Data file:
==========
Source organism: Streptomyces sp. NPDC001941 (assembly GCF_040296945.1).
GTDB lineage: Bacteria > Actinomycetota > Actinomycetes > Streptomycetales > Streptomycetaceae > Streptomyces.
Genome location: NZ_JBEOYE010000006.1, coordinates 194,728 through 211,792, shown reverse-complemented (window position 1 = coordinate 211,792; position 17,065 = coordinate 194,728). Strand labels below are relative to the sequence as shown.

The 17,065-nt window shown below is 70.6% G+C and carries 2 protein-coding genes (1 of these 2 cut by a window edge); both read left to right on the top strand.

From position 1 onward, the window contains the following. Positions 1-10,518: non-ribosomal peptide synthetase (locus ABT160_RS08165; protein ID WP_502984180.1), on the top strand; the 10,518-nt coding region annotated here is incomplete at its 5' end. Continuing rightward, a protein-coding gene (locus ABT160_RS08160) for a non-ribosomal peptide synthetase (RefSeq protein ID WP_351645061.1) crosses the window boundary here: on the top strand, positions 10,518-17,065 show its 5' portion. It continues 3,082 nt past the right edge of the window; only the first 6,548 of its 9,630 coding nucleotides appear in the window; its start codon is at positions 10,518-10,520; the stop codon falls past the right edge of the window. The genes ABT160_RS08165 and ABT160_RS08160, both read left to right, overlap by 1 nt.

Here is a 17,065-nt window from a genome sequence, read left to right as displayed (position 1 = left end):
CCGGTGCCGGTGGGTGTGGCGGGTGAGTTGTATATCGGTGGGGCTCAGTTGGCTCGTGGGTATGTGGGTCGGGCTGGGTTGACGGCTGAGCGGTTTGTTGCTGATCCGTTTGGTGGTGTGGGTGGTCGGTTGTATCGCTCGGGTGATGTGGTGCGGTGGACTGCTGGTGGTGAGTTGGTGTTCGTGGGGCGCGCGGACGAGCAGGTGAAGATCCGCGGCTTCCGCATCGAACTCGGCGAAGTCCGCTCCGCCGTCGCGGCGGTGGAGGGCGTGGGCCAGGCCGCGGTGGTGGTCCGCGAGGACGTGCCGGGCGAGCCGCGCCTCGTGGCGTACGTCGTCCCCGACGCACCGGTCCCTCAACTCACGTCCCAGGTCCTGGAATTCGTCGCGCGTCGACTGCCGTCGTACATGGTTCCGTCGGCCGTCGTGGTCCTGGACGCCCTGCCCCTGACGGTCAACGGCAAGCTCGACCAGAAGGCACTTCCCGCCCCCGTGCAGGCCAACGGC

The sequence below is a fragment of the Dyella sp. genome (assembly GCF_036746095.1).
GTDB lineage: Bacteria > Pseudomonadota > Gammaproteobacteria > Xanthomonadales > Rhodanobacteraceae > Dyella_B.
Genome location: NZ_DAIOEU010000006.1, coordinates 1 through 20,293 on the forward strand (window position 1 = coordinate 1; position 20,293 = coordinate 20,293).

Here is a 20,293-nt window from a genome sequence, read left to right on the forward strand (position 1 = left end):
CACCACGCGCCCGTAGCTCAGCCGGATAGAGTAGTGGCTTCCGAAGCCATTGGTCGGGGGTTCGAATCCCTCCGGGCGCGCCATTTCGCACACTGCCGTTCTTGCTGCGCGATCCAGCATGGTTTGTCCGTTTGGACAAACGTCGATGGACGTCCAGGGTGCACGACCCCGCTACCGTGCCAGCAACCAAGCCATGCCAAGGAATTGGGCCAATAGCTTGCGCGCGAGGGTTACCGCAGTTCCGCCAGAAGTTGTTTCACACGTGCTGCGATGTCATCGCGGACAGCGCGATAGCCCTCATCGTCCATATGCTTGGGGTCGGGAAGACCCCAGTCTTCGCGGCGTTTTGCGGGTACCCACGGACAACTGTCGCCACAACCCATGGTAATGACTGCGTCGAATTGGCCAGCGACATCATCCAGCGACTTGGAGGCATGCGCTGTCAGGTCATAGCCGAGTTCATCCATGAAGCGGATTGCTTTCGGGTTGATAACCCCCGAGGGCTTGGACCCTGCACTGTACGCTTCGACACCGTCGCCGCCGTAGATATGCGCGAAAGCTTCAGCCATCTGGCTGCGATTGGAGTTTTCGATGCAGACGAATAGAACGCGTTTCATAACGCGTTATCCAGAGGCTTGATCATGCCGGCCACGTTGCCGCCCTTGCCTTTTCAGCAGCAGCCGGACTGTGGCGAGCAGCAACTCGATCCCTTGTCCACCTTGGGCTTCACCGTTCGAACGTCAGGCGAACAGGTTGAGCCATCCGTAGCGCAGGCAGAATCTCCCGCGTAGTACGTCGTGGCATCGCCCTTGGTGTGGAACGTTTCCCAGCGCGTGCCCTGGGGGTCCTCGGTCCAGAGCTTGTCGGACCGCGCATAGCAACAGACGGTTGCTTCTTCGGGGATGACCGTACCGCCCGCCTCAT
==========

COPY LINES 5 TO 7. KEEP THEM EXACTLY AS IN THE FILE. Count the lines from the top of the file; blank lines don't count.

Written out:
From position 1 onward, the window contains the following. Positions 1-10,518: non-ribosomal peptide synthetase (locus ABT160_RS08165; protein ID WP_502984180.1), on the top strand; the 10,518-nt coding region annotated here is incomplete at its 5' end. Continuing rightward, a protein-coding gene (locus ABT160_RS08160) for a non-ribosomal peptide synthetase (RefSeq protein ID WP_351645061.1) crosses the window boundary here: on the top strand, positions 10,518-17,065 show its 5' portion. It continues 3,082 nt past the right edge of the window; only the first 6,548 of its 9,630 coding nucleotides appear in the window; its start codon is at positions 10,518-10,520; the stop codon falls past the right edge of the window. The genes ABT160_RS08165 and ABT160_RS08160, both read left to right, overlap by 1 nt.

Here is a 17,065-nt window from a genome sequence, read left to right as displayed (position 1 = left end):
CCGGTGCCGGTGGGTGTGGCGGGTGAGTTGTATATCGGTGGGGCTCAGTTGGCTCGTGGGTATGTGGGTCGGGCTGGGTTGACGGCTGAGCGGTTTGTTGCTGATCCGTTTGGTGGTGTGGGTGGTCGGTTGTATCGCTCGGGTGATGTGGTGCGGTGGACTGCTGGTGGTGAGTTGGTGTTCGTGGGGCGCGCGGACGAGCAGGTGAAGATCCGCGGCTTCCGCATCGAACTCGGCGAAGTCCGCTCCGCCGTCGCGGCGGTGGAGGGCGTGGGCCAGGCCGCGGTGGTGGTCCGCGAGGACGTGCCGGGCGAGCCGCGCCTCGTGGCGTACGTCGTCCCCGACGCACCGGTCCCTCAACTCACGTCCCAGGTCCTGGAATTCGTCGCGCGTCGACTGCCGTCGTACATGGTTCCGTCGGCCGTCGTGGTCCTGGACGCCCTGCCCCTGACGGTCAACGGCAAGCTCGACCAGAAGGCACTTCCCGCCCCCGTGCAGGCCAACGGC